Gillian Welch and David Rawlings: Welcome To The Machine

What was the turning point where you decided the Dave Rawlings Machine was something worth seriously pursuing, that you’d put new material into this and record it?

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DR: It happened gradually, as most things like that do. …I had recorded some stuff earlier. Like a year ago I went in and recorded a few of the covers. I’d thought about maybe releasing some of that stuff—nothing that’s on the record, but just another batch…

GW: “Sweet Tooth” kind of got put in first. DR: Yeah, maybe so. I mean, we initially thought that I would just probably sing “Sweet Tooth” on Gill’s record. Because I had had an idea to write that song, and then we had just sat down with Morgan Nagler [of Whispertown 2000], who wrote it with us, and knocked it out in a day, or a couple days. And then when we were trying to arrange it, we had decided that we kind of liked me singing lead on it.

GW: Well, the whole idea to write that kind of blues was so you could sing it.

DR: Right.

GW: Like, part of the initial idea was, “Oh, Dave would sound good singing this kind of whatever-you-want-to-call-that kind of country-blues.”

DR: Well, I just call it “Candy Man [Blues].” I wasn’t singing “Candy Man [Blues],” though. I had heard a version of a song like that and I’d liked it. I really like that particular little blues form that that song exists in. I thought it was really interesting that the lines don’t have to rhyme.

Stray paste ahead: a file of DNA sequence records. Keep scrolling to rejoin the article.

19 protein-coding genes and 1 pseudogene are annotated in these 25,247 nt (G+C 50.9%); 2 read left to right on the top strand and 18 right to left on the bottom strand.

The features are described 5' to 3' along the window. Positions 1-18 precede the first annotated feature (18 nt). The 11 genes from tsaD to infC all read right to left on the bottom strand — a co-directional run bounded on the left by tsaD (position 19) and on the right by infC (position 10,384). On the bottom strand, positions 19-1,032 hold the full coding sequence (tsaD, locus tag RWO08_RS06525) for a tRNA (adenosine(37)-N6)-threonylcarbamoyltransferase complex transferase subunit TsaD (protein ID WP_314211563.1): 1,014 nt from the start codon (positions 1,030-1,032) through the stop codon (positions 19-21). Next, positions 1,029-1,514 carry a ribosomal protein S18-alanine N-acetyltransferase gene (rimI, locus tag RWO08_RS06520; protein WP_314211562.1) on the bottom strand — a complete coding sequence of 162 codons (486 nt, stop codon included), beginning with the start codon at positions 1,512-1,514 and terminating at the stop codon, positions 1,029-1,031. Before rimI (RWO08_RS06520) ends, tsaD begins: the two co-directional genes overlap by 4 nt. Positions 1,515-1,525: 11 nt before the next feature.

GW: And the rhyme can move.

DR: And I thought, “Well, that’ll be a ball, to try to write a song with a bunch of verses that goes like that, because you’re not tied into anything.” And so it worked really well, to collaborate with Morgan and Gillian, and sit and all come up with verses, and then smash them all together. And use the first half of this, and the second half of that, and turn it into a little story. But this was actually a question about how did it occur to us to make this record.

GW: Like, when did we start working on originals for it.

DR: I mean, I don’t think that I was even remotely sure that this was something that we would do or release until we were most of the way through the studio stuff and we had a little pile of stuff that seemed like it was OK. It was only nine songs, so there weren’t that many, but when there were four or five things that seemed like we shouldn’t throw them away, then we were somewhat serious about it. Previous to that, it was just sort of like, “Well, we know we could play these things, and we could go in the studio and record them and get decent versions.” It seemed like the responsible thing to do. [Laughs]


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  1. I am a fan of both Gillian and Dave from what I know through the Gillian albums. The new music from the Dave Rawlings Machine is just as captivating and I’m enjoying each listen. Thank you for this interview. I appreciate the look inside the workings at the machine. If you ever come out Montana-way, I sure hope to have the chance to see you in person.

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Chris Woods, EVP of TuneSat